So runs a telegram from Innocent Smith to Arthur Inglewood, which is recounted near the beginning of G. K. Chesterton’s novel Manalive. When Innocent Smith himself arrives shortly afterwards, life at Beacon House is turned upside down.
Manalive counts as one of the most delightful and insightful novels I’ve read. I find Chesterton’s non-fiction to have flashes of brilliance, but overall to be lacking in lucidity. If reading his non-fiction is like digging for treasure, where one is rewarded to be sure, but only after the effort of digging, reading Manalive is more like being sent to a jewellery store by a rich friend who tells you he’ll buy everything you might want. The labour is minimum, but the jewels are just as real.
I’m not going to give you a detailed plot summary. I’d rather let you experience the unexpected by reading it yourself. But I’ll share a little of the story and of my own thoughts without giving the game away entirely.
If you’ve read some of my previous posts you’ll know that words fascinate me, but that I am also conscious of how poorly I often use them. Not surprisingly, Chesterton doesn’t seem to have the same problem. Just listen to the way he begins his book:
A wind sprang high in the west, like a wave of unreasonable happiness, and tore eastward across England, trailing with it the frosty scent of forests and the cold intoxication of the sea. In a million holes and corners it refreshed a man like a flagon, and astonished him like a blow. In the inmost chambers of intricate and embowered houses it woke like a domestic explosion, littering the floor with some professor’s papers till they seemed as precious as a fugitive, or blowing out the candle by which a boy read “Treasure Island” and wrapping him in roaring dark. But everywhere it bore drama into undramatic lives, and carried the trump of crisis across the world.
Add to his beautiful word paintings the humour that he liberally splashes through the book (humour that produces a statement like this from Michael Moon: “I will not be so uncivil as to suggest that Dr. Pym has no common sense; I confine myself to recoding the chronological accident that he has not shown us any so far”) and you can see what a delight it would be to read Manalive.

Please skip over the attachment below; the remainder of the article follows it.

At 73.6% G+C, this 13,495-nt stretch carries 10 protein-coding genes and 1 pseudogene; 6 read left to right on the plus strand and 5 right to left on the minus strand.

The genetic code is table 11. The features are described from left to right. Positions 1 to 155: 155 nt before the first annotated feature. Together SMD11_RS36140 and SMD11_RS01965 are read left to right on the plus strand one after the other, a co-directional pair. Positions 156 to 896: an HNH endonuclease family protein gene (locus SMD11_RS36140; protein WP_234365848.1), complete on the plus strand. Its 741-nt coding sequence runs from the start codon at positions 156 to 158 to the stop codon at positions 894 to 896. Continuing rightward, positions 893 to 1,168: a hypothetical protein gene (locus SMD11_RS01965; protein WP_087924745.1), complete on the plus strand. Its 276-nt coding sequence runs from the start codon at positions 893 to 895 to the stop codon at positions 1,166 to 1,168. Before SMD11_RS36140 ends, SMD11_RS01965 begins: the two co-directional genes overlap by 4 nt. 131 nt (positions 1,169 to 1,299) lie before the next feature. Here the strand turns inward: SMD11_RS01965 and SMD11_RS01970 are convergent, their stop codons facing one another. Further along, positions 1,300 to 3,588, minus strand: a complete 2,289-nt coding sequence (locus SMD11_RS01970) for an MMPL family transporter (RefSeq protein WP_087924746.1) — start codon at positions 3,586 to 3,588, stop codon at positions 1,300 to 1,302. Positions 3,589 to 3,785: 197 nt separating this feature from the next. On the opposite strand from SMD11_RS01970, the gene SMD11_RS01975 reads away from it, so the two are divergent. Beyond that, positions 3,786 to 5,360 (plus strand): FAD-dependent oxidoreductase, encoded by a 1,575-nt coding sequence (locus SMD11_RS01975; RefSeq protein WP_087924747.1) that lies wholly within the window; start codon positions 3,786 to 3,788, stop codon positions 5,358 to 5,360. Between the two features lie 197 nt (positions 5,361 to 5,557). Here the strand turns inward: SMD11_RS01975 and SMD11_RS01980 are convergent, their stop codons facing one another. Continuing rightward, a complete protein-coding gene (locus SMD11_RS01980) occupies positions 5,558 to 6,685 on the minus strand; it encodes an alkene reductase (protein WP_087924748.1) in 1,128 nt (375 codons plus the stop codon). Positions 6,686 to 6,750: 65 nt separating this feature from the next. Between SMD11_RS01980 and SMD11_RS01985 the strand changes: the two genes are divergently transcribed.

As for the “insightful” part, reading this novel is like reading a conglomeration of many of the ideas that pop up in Chesterton’s non-fiction–ideas such as sanity, the optimist and the pessimist, ritual, and revolution. They’re not ideas awkwardly tacked on to a story, however. They are part of the story.
Out of all the ideas that Chesterton splashes around, the central one that he baptises Manalive with is something like the idea of having a zest for and a joy in life. “He refuses to die while he is still alive,” Michael explains of Innocent Smith. Instead, Smith does his best to feel life to the full and to encourage others to do the same. The methods by which he does so are, I confess, highly unusual. Don’t let the word “encourage” fool you into thinking of a benign gentleman who gently reminds you of all the things you ought to appreciate. When Smith says, “I am going to hold a pistol to the head of the Modern Man”, he means it quite literally. It is strong medicine, but such is Modern Man’s state, so joyless, so un-wondering, so unthankful, that he needs strong medicine. One of the contrasts presented in Manalive is this: you can accept the gift of life in this world joyfully, like a little child, and live it with zest, or you can be so consumed with your own self-importance that you don’t really notice the fun and beauty, and even if you did, you wouldn’t care. You have nothing to laugh at (especially not yourself) and nothing to give thanks for.
I don’t like everything about it, but the only serious issue I have with it is that on two occasions, a character in the story takes God’s name in vain. I realise that this happens in the real world, and I don’t believe that books are obligated to present a tamed-down version of reality (it all depends, it all depends!) but I strongly feel that this is one area in which a book (especially a book written by a professing Christian) ought not to mimic the real world. The story would have been no less effective without it.
And it is an effective story. It’s enchantingly good. It is anything but dull, which considering Innocent Smith’s attitude towards life in general, is most appropriate.